Graphic shows fate of Arab Spring leaders and current situation.
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POLITICS

Arab Spring 10 years on

By Jordi Bou

December 17, 2020 - A decade after the popular uprisings that spread across the Middle East in 2011, civil war still rages in Libya, Yemen and Syria, autocracy has been restored in Egypt and Bahrain, leaving only Tunisia with a semblance of democracy.

Tunisian street vendor Mohamed Bouazizi set himself on fire Dec 17, 2010 in protest against tyranny that became catalyst for pro-democracy uprisings known as Arab Spring.

Protests in Tunisia followed Bouazizi’s self-immolation. They led to the collapse of the government and to President Zine al-Abidine Ben Ali’s escape to Saudi Arabia after 23 years of autocratic power. In Yemen, Ali Abdullah Saleh’s government collapsed, and in Egypt, President Hosni Mubarak was overthrown quickly.

Ten years on, green shoots are absent in Saudi Arabia and in Egypt, where military government has returned. Libya and Yemen have no government. President Bashar al-Assad is still in power in Syria. Oman has a new king, but nothing else has changed. Democracy is described as elusive in Jordan, and Human Rights Watch describes Morocco as “the kingdom of unfinished reforms.” In the United Arab Emirates, Shaikh Khalifa Bin Zayed Al Nahyan is engaged in what is termed a “democratic march,” but the country still locks up political prisoners.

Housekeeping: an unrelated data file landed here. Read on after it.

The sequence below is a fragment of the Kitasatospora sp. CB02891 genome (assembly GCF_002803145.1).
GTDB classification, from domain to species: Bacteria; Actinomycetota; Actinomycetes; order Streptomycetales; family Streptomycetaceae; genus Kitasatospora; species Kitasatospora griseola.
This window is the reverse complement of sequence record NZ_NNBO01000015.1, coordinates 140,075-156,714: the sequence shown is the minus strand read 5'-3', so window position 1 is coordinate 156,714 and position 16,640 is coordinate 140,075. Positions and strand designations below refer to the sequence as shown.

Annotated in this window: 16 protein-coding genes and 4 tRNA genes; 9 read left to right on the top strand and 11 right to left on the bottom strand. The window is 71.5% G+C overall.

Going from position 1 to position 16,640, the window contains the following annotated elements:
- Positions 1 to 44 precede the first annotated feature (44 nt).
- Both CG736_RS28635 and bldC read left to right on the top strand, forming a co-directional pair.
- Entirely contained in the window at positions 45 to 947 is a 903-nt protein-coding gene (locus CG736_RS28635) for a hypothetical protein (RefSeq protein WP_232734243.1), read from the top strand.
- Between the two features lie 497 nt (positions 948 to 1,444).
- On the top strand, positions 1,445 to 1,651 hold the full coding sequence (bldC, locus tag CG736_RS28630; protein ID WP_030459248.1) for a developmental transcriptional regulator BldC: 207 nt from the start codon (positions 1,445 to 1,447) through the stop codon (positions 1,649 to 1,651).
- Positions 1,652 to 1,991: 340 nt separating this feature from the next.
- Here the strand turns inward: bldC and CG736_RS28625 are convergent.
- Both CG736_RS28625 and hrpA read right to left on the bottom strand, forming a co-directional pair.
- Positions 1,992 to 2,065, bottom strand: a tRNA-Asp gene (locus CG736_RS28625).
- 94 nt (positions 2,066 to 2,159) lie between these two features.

Algeria’s small green shoot survives: the pro-democracy movement in the country hasn’t made headway, but it does not appear to have lost momentum. Tunisia has sent up a determined green shoot. After its presidential election in 2019, the New York Times described the country as “the first-born and last surviving democracy that sprang from Arab Spring.”

The BBC noted in 2014 that compared with that other great international political upheaval, such as the relatively quick and mostly bloodless collapse of Marxism-Leninism in central and Eastern Europe in 1989, the events in the Middle East have been slow and inconclusive. People from Tunisia to Yemen were united in a desire for greater freedom, according to the broadcaster, but the upheavals brought two conflicting

PUBLISHED: 01/12/2020; STORY: Graphic News; PICTURES: Associated Press, Getty Images
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